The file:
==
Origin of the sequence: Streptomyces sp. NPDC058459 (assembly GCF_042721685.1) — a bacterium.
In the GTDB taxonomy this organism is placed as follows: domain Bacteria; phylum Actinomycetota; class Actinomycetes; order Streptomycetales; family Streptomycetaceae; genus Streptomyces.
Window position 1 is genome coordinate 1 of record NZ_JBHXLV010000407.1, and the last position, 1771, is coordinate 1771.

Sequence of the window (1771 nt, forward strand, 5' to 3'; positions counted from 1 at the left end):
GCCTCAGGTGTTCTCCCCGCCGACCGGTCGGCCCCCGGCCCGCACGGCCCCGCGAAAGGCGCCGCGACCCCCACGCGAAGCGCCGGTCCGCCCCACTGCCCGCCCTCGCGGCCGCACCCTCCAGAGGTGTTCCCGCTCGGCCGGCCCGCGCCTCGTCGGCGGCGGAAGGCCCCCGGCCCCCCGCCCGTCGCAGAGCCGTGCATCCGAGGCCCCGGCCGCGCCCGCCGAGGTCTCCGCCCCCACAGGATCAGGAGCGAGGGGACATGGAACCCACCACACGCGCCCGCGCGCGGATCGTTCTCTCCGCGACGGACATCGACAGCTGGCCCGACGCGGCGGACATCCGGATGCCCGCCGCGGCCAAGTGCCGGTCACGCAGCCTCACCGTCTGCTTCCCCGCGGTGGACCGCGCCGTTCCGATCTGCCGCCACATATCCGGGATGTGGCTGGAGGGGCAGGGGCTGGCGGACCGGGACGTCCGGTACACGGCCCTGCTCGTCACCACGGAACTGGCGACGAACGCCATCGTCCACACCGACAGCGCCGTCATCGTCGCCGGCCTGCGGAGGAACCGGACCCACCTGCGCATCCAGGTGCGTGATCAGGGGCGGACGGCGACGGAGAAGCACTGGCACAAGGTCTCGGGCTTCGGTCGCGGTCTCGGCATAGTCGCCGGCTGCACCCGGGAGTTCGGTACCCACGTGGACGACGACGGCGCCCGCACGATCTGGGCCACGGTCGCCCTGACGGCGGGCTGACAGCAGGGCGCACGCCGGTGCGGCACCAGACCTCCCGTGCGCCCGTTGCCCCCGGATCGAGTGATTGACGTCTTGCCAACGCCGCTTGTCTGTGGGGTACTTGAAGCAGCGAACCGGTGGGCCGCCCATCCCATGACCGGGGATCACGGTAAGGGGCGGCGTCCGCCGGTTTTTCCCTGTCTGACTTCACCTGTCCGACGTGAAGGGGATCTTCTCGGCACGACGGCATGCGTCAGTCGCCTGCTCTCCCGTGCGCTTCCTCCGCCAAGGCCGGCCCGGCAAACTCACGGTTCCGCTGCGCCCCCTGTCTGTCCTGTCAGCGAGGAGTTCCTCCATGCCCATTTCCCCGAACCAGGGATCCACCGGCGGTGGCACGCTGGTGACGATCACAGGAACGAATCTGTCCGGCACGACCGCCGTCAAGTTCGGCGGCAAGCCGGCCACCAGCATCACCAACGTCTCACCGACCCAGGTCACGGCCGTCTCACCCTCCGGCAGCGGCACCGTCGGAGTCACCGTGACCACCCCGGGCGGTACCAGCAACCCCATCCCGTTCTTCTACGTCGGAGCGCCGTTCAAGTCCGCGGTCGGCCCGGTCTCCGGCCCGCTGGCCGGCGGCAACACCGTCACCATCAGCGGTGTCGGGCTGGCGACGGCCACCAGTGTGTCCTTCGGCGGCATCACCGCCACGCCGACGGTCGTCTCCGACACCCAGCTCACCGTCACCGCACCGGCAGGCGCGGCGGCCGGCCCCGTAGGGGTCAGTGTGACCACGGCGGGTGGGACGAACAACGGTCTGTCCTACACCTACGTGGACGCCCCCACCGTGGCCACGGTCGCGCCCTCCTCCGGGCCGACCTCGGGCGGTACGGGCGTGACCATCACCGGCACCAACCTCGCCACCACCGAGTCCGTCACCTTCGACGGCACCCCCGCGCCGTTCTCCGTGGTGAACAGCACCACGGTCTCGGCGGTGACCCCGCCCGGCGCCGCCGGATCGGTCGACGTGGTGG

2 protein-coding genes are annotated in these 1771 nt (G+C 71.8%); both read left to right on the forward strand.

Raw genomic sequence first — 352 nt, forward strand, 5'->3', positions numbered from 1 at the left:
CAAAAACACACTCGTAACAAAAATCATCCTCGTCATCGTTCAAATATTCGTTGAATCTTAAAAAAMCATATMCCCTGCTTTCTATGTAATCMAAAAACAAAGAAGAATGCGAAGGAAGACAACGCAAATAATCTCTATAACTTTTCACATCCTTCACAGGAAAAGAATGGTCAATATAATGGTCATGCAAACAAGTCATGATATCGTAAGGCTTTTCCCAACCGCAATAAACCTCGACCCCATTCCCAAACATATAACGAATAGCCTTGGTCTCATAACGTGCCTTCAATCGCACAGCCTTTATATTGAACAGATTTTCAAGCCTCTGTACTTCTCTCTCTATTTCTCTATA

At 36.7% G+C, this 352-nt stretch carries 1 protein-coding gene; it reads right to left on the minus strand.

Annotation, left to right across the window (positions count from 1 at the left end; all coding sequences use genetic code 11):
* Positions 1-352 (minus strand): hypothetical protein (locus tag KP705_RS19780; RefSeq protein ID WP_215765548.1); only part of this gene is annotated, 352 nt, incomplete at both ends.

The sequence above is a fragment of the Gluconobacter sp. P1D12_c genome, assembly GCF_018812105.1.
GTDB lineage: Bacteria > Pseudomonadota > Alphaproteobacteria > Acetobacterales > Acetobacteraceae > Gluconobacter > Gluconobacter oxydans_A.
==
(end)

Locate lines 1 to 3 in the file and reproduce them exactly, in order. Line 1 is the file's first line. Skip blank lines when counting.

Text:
Origin of the sequence: Streptomyces sp. NPDC058459 (assembly GCF_042721685.1) — a bacterium.
In the GTDB taxonomy this organism is placed as follows: domain Bacteria; phylum Actinomycetota; class Actinomycetes; order Streptomycetales; family Streptomycetaceae; genus Streptomyces.
Window position 1 is genome coordinate 1 of record NZ_JBHXLV010000407.1, and the last position, 1771, is coordinate 1771.